I’m a huge believer in the idea that cosmetic chemists should be active participants in the cosmetic science community at large. This means you should join organizations like the Society of Cosmetic Chemists (both nationally and locally), you should publish articles in magazines, participate in the cosmetic science forum, write blogs, publish on Twitter and other social networking sites, and generally communicate your love and knowledge about cosmetic science. These are all excellent things to do and I think they are valuable for advancing your career, your company’s stature and the field of cosmetic science.
Pressure against publishing
However, the cosmetic industry is different than Academia, and you will find that not everyone at your company shares my philosophy of “openness.” I first learned this just before publishing my first article in Cosmetics and Toiletries magazine. This was in the days before the Internet. It was a non technical article about how a cosmetic chemist should keep a notebook. After we turned in the article to the publisher, my co-author, who was more senior to me got nervous and decided to run it by our boss (an R&D director). He was not exactly pleased about the article and while it didn’t give away any secret information, I believe that if we had pitched the idea to him before publishing, we would have never done the article.
From the company’s standpoint, there are good reasons that their chemists should not publish. First, it helps teach cosmetic chemists at other companies how to perform their jobs better. This could theoretically improve the quality of the formulations coming from your competitors. Second, you might accidentally disclose some proprietary information. This could lead your competitors to knocking off your formulations. Third, you might inspire some new idea in your competition which will lead to new formulation avenues they hadn’t considered. And finally, publishing might boost your own reputation in the industry which could attract job offers from other companies and they might lose you. All of these are legitimate concerns.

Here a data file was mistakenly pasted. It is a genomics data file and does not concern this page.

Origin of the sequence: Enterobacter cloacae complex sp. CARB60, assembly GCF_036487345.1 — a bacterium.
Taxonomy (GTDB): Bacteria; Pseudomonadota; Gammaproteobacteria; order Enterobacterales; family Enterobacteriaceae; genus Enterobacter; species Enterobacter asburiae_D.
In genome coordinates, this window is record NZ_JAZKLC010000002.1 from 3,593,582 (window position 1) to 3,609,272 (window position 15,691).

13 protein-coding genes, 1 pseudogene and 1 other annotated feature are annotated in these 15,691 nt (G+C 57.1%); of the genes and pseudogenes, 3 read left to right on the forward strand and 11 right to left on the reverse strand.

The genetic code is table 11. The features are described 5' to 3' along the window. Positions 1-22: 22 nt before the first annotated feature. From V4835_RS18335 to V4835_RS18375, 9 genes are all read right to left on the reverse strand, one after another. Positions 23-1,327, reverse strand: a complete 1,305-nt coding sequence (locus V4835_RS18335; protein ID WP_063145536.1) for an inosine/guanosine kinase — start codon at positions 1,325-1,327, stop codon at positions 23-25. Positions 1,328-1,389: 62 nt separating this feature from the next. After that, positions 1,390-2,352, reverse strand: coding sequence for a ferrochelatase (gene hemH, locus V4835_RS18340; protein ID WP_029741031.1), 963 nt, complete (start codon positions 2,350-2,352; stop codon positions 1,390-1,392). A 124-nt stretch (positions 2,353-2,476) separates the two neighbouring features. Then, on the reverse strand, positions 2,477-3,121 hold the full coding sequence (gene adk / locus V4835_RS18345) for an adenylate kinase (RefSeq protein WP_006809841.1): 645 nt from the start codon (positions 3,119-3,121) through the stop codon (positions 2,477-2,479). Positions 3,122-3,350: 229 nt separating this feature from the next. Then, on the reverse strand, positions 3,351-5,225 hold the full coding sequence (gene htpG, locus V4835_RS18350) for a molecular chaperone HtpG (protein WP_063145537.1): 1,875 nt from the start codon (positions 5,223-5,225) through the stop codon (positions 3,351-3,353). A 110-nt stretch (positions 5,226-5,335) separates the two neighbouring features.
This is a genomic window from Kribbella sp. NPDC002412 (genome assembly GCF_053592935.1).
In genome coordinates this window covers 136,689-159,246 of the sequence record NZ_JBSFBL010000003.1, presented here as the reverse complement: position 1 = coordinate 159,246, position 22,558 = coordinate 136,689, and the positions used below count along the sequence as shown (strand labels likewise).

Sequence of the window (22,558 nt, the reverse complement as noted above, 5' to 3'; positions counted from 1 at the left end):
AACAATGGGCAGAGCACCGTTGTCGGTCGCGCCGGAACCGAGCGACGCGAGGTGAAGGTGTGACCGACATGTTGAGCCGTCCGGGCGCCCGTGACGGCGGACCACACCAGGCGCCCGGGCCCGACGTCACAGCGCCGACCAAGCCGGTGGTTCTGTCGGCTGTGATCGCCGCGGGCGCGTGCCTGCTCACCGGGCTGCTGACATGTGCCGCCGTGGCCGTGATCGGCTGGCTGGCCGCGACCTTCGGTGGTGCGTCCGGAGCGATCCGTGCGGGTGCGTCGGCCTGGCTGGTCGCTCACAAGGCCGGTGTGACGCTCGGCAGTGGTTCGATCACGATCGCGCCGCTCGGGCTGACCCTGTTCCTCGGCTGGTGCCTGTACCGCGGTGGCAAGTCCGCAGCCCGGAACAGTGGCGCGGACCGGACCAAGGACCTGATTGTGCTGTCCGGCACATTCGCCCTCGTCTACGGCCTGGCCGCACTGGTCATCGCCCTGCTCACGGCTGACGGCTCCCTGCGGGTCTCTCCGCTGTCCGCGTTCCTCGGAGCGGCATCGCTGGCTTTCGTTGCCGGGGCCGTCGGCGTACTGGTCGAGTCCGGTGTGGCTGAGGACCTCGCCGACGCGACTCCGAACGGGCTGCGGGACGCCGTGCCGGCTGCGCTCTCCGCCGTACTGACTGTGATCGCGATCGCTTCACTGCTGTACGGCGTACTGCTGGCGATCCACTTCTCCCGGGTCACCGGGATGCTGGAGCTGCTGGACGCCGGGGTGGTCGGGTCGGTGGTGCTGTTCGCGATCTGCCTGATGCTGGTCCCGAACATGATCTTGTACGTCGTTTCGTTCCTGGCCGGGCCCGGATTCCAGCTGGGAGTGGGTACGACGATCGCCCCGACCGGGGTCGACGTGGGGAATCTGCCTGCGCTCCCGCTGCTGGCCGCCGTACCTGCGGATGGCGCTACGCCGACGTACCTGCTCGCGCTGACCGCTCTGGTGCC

But despite these concerns, there are a number of benefits that companies can realize if they allow their chemists to publish in magazines, at industry trade shows, and on the Internet. Here are 5 ways cosmetic companies benefit from actively publishing chemists.
1. Get new ideas. Publishing, especially on the Internet, can directly lead to the development of new product ideas or new formulation avenues. Many times when you write a piece there will be others who will comment on it. These comments can lead to new ideas and new industry connections that can help you in the future. Also, just the act of publishing about a subject causes you to have to study it in depth. Publishing then becomes a way to train your employees.
2. Solve formulation problems. Perhaps the best reason to publish is that you can get your problems solved. There are a number of people who have found solutions to their formulation challenges by participating in discussions on the cosmetic science forum. And if you are worried about someone finding out secret formulation directions, just post your questions anonymously. The time saved in solving problems is well worth the publication risks.
3. Attracting better talent. When someone sees an article published by a chemist from a specific company, they will get the impression that the company is a place where openness is encouraged. And when trying to attract the best formulators and chemists in the industry, this positive image will go a long way to encouraging people to give you a second look.
4. Improving morale of your best people. Typically, the people who care enough about cosmetic science to publish about it are the ones that are your best employees. Average employees do not spend their personal time thinking about the subject of their job. It is the high performing employees that are the ones inspired to publish. When this need to communicate is squelched it can lead to reduced morale of your best people. Publishing should be encouraged, not discouraged.
5. Building the reputation of your R&D organization. Finally, publishing will improve the reputation of your R&D organization within the industry and even outside the industry. Our marketing department frequently pointed to the fact that their scientists were published authors and that we had patents. This helps with PR efforts as well as with HR efforts to attract the best talent.
What is a chemist to do?
Unfortunately, these benefits may not be seen as significant to your boss, or your boss’s boss and there may still be pressure against publishing. If you want to publish using your own name, you should ALWAYS talk to your boss. They will likely be discouraging but see if you can convince them of the positive reasons you should publish. But remember, when you work for someone else you have to follow their rules.
For some things, however, it is unlikely that you would ever get your company’s permission. My solution was to continue to publish but to do so on the Internet anonymously. When I started the Beauty Brains I knew my company would not allow me to do it and keep my job. So, I wrote it anonymously. This worked well for a few years, but it was definitely less satisfying than publishing under my own name. It is also much more difficult to use publishing to build your reputation in this way.
I’m a believer that scientists should be able to publish whatever they want. The benefits outweigh the risks and companies have to trust their scientists.